e10vk
Table of Contents

 
UNITED STATES
SECURITIES AND EXCHANGE COMMISSION
Washington, D.C. 20549
 
 
FORM 10-K
 
     
x
  ANNUAL REPORT PURSUANT TO SECTION 13 or 15(d) OF THE SECURITIES EXCHANGE ACT OF 1934
 
FOR THE FISCAL YEAR ENDED DECEMBER 31, 2006
OR
 
     
o
  TRANSITION REPORT PURSUANT TO SECTION 13 or 15(d) OF THE
SECURITIES EXCHANGE ACT OF 1934
 
For the transition period from       to       
Commission File Number: 0-19878
 
 
OPTION CARE, INC.
(Exact name of registrant as specified in its charter)
 
     
DELAWARE   36-3791193
(State or other jurisdiction of
incorporation or organization)
  (I.R.S. Employer
Identification No.)
     
485 Half Day Road, Suite 300
Buffalo Grove, IL
 
60089
(Address of principal executive offices)   (Zip Code)
 
Registrant’s telephone number, including area code (847) 465-2100
 
Securities registered pursuant to Section 12(b) of the Act:
None
 
Securities registered pursuant to Section 12(g) of the Act:
 
     
Title of each class
 
Name of each exchange on which registered
Common Stock, $0.01 par value per share   National Stock Market LLC (Nasdaq)
 
Indicate by check mark if the registrant is a well-known seasoned issuer, as defined in Rule 405 of the Securities Act.  Yes o     No x
 
Indicate by check mark if the registrant is not required to file reports pursuant to Section 13 or Section 15(d) of the Exchange Act.  Yes o     No x
 
Indicate by check mark whether the registrant (1) has filed all reports required to be filed by Section 13 or 15(d) of the Securities Exchange Act of 1934 during the preceding 12 months (or for such shorter period that the registrant was required to file such reports), and (2) has been subject to such filing requirements for the past 90 days.  Yes x No o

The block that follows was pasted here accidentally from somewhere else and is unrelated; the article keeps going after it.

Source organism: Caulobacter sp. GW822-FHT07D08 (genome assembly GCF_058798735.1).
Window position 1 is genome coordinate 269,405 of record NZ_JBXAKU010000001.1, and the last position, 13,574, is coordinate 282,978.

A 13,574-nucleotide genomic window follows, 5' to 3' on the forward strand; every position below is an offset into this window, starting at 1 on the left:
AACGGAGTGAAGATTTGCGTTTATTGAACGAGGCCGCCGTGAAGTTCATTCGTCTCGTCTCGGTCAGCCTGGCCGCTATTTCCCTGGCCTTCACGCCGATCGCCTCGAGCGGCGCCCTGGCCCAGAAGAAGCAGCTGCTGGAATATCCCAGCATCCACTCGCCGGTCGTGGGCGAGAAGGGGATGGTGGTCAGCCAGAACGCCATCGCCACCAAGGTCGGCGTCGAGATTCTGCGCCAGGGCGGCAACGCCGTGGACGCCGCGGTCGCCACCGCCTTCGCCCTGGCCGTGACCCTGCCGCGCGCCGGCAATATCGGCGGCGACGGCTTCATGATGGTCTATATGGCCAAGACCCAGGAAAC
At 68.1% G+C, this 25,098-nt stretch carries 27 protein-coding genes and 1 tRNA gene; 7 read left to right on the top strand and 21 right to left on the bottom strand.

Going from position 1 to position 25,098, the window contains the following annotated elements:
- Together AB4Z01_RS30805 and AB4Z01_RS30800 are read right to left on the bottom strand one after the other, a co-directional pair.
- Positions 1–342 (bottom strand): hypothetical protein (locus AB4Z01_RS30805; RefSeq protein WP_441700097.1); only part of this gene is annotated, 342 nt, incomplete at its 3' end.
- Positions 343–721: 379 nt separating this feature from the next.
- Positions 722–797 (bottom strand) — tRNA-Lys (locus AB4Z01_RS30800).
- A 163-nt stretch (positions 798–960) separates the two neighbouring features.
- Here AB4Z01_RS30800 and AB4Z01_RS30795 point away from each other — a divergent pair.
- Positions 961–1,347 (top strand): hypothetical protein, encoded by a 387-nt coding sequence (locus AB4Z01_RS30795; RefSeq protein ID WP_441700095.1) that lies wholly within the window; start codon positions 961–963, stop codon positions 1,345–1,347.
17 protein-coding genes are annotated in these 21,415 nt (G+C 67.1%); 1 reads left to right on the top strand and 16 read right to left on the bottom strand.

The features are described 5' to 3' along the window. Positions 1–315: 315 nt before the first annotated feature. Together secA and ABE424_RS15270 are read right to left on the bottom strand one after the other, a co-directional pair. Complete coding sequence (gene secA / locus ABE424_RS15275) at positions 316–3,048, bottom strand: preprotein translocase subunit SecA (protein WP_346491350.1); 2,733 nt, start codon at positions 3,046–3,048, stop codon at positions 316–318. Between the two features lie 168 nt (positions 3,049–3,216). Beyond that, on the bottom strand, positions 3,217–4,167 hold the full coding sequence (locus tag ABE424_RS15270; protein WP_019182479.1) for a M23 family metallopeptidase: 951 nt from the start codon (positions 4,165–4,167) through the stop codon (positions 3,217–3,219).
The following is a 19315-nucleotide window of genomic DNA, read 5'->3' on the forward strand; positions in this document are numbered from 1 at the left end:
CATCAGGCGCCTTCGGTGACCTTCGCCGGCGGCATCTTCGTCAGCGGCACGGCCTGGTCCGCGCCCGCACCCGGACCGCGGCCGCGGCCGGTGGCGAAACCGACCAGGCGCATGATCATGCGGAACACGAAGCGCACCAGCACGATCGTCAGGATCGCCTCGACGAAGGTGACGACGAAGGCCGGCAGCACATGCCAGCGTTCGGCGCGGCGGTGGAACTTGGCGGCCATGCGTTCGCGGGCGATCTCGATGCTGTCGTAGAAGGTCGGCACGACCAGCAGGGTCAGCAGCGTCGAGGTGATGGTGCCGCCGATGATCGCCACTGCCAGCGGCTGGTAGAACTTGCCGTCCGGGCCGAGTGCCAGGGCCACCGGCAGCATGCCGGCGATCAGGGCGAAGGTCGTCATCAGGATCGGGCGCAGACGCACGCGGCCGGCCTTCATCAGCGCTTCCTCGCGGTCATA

Indicate by check mark if disclosure of delinquent filers pursuant to Item 405 of Regulation S-K is not contained herein, and will not be contained, to the best of registrant’s knowledge, in definitive proxy or information statements incorporated by reference in Part III of this Form 10-K or any amendment to this Form 10-K.  x
 
Indicate by check mark whether the registrant is a large accelerated filer, an accelerated filer, or a non-accelerated filer. See definition of “accelerated filer and large accelerated filer” in Rule 12b-2 of the Exchange Act.
 
Large accelerated filer o     Accelerated filer x     Non-accelerated filer o
 
Indicate by check mark whether the registrant is a shell company (as defined in Rule 12b-2 of the Exchange Act).  Yes o     No x
 
As of June 30, 2006, the aggregate market value of the registrant’s common stock held by non-affiliates of the registrant was $316,260,000 based on the closing sale price of $11.98 as reported on the Nasdaq Stock Market LLC. Solely for purposes of the foregoing calculation of aggregate market value of voting stock held by non-affiliates, the registrant has assumed that all directors and executive officers of the registrant are affiliates of the registrant. Such assumption shall not be deemed a determination by the registrant that such persons are affiliates of the registrant for any purposes.
 
The number of shares of our Common Stock, $0.01 par value per share, outstanding as of March 1, 2007 was 34,491,088.
 
DOCUMENTS INCORPORATED BY REFERENCE
 
         
Document
 
Parts Into Which Incorporated
Proxy Statement for the Annual Meeting of Stockholders
to be filed by April 30, 2007 (Proxy Statement)
    Part III  
 


 

 
OPTION CARE, INC.
ANNUAL REPORT ON FORM 10-K
TABLE OF CONTENTS
 
                 
        Page
 
       
    4
    18
    26
    26
    26
    26
             
       
    27
    29
    30
    47
    47
    85
    85
    85
             
       
    86
    86
    86
    87
    87
             
       
    88
      89
 Consolidated Statement Re: Computation of Ratios of Earnings to Fixed Charges